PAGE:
Researchers are becoming so adept at mining information from genealogical, medical and police genetic databases that it is becoming difficult to protect anyone’s privacy—even those who have never submitted their DNA for analysis.
In one of two separate studies published October 11, researchers report that by testing the 1.28 million samples contained in a consumer gene database, they could match 60 percent of the DNA of the 140 million Americans of European descent to a third cousin or closer relative. That figure, they say in the study published in Science, will soon rise to nearly 100 percent as the number of samples rises in such consumer databases as AncestryDNA and 23andMe.
In the second study, in the journal Cell, a different research group show that police databases—once thought to be made of meaningless DNA useful only for matching suspects with crime scene samples—can be cross-linked with genetic databases to connect individuals to their genetic information. “Both of these papers show you how deeply you can reach into a family and a population,” says Erin Murphy, a professor of law at New York University School of Law. Consumers who decide to share DNA with a consumer database are providing information on their parents, children, third cousins they don’t know about—and even a trace that could point to children who don’t exist yet, she says.
In the first study researchers looked at the database of 1.28 million Americans of European descent and discovered that was enough to provide information on millions of individuals who were not in the database. The database came from MyHeritage, a company that both tests genomes—as do AncestryDNA and 23and Me—and also allows them to be uploaded for further genealogical analysis, as can be done with the database GEDmatch.
Ancestry and 23andMe said they zealously guard the privacy of their testing results, but the data can become accessible when uploaded to other databases. “Your chance of finding someone that is a third cousin is about 60 percent in U.S. individuals with European ancestry,” says Yaniv Erlich, the first author of the paper and the chief science officer of MyHeritage. He suggested it might be wise to encrypt genetic data to protect personal information, although that could complicate the type of searches police and researchers wish to make.
The technique relies on links between distant relatives. “Think of your family like layers of an onion,” he says. Your closest relatives are parents, children and siblings. The next layer is first cousins, which you might have in higher numbers. Another layer and you reach second cousins, and so on until you could find yourself related to many third cousins you don’t know at all. “When you go to very distant relatives, chances of a link are much higher,” he says. These kinds of links were used earlier this year to identify a suspect in the case of the alleged Golden State Killer, who was connected to the crimes partially via the DNA of relatives in a genetic database.
Once police had genetic links to distant relatives, they could draw a large, complex family tree, possibly too large to analyze. But then they could exclude many of the linked individuals based on other data—where they live, their age, their sex and so forth, Erlich notes. Much of that information comes from widely shared family trees drawn by consumers. After pruning the data that way, a pool of, say, 850 relatives could be reduced to 15 who might plausibly be connected to the crimes in question.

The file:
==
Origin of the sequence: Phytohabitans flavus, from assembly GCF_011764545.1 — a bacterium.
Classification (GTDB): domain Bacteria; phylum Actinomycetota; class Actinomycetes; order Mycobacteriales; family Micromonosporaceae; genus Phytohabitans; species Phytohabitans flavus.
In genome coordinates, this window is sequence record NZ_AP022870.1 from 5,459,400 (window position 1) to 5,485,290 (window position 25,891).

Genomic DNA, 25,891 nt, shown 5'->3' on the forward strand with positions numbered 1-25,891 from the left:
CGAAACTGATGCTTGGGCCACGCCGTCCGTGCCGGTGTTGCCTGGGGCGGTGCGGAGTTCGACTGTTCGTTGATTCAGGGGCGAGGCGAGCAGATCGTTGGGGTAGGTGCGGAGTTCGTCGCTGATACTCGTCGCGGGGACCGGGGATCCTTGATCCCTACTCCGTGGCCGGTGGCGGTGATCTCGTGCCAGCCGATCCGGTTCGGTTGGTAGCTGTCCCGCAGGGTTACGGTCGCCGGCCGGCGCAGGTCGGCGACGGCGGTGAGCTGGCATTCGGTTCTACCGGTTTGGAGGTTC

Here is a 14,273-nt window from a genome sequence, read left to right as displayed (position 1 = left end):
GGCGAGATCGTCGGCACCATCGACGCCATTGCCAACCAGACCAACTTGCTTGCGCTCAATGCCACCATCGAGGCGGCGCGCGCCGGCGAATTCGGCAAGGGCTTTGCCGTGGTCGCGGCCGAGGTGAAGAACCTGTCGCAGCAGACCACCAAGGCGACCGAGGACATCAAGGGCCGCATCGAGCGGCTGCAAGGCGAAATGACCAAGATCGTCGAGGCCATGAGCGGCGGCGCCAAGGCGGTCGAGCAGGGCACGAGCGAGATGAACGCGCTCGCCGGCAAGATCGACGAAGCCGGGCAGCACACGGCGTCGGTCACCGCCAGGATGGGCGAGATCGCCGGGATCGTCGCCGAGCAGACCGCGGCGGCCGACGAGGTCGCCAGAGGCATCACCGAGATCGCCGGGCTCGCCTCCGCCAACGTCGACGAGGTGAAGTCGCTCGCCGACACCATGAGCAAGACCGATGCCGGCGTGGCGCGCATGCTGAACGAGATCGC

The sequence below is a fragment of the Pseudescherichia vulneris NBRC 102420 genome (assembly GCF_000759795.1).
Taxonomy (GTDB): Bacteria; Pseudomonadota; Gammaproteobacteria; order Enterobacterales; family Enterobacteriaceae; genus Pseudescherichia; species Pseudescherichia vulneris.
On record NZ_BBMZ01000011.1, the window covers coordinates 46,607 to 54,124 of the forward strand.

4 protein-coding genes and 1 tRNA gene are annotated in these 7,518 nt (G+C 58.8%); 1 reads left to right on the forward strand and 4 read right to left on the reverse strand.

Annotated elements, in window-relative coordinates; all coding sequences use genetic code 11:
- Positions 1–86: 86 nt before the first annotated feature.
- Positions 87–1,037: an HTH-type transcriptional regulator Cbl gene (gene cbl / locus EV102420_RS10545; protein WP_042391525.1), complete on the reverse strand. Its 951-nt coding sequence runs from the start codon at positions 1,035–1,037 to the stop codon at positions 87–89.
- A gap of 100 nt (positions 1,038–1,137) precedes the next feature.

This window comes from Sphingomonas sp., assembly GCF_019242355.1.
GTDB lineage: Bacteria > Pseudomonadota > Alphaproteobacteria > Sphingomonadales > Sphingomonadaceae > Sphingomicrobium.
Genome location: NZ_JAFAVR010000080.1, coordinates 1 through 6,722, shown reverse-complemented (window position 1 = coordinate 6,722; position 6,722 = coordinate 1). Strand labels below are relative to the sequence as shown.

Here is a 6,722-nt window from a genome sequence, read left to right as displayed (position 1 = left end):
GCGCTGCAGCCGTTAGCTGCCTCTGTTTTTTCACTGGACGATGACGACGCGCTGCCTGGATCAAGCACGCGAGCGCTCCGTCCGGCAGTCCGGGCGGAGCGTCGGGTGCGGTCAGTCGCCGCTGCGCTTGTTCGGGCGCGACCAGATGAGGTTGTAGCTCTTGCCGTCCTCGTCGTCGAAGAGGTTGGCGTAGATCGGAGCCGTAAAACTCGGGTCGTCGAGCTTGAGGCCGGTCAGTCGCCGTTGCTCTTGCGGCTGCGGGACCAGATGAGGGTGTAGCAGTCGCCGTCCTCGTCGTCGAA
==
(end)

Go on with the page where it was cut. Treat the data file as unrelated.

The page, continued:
Then police can start knocking on doors and doing the kind of investigation they do routinely. “It’s really only over the last year that the ability to use these public genealogical databases for identifying individuals became clear,” says Daniel MacArthur, group leader of Massachusetts General Hospital’s Analytic and Translational Genetics Unit. “The academic community didn’t appreciate how large these databases are and how readily they could be used to triangulate genetic identity.”
The second study showed police databases contain more genetic information than researchers had suspected. Forensic databases hold information on a handful of identifying markers called STRs. Consumer databases use a far more detailed panel of markers known as SNPs. Until recently there was thought to be no connection between the two. Now it is clear forensic databases contain some SNP information, says Bruce Weir, a professor of biostatistics at the University of Washington. “For law enforcement, this means if they can’t find a match” in their databases, “they can now seek a match in other databases,” he says. It also means they can track information on relatives, rather than merely matching individuals, he notes. “Practically, it’s an enormous advance.” This raises an important privacy issue, he adds. “Should I be worried that by uploading my data, I make my relatives subject to being found by law enforcement?” That might be acceptable if those relatives committed a crime. “But suppose they didn’t?”
N.Y.U.’s Murphy says when police DNA databases were devised, the DNA in them was supposed to be meaningless junk—just DNA patterns that could be used for matching individuals with one another or with evidence. So no attention was paid to safeguarding the privacy of the information—as is done with health records, cell phone use, social media accounts and other information, she says. Police have free access to DNA and they demand samples even when no crime has been committed. “That represents a breakdown in what had been a high wall between genetics as used for criminal justice purposes and genetics as used in medical diagnosis or genealogy or anything totally unrelated to criminal justice,” she notes.
Asked if she would send her DNA to a consumer database, she says, “Heck no. But I have family members who have done it.” If they are in the database, so is she.